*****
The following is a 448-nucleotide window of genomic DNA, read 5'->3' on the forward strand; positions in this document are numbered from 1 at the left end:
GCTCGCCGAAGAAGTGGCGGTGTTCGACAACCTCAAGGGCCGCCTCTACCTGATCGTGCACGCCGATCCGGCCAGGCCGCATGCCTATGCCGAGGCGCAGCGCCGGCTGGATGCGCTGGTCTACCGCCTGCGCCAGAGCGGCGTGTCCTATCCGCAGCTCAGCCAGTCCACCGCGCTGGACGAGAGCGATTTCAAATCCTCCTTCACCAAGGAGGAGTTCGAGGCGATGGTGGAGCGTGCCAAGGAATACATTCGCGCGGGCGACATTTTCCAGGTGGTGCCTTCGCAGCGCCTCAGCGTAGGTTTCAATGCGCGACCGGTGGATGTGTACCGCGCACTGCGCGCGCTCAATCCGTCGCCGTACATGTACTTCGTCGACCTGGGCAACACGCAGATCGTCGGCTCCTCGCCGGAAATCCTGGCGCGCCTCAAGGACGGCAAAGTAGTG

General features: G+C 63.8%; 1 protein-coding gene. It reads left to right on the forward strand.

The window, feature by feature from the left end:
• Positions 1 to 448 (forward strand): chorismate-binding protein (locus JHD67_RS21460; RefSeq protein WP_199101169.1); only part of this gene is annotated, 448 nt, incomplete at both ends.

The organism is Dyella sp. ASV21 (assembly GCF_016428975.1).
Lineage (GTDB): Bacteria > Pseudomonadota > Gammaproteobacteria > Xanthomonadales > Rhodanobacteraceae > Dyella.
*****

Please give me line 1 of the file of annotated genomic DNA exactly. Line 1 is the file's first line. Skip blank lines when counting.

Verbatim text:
The following is a 448-nucleotide window of genomic DNA, read 5'->3' on the forward strand; positions in this document are numbered from 1 at the left end: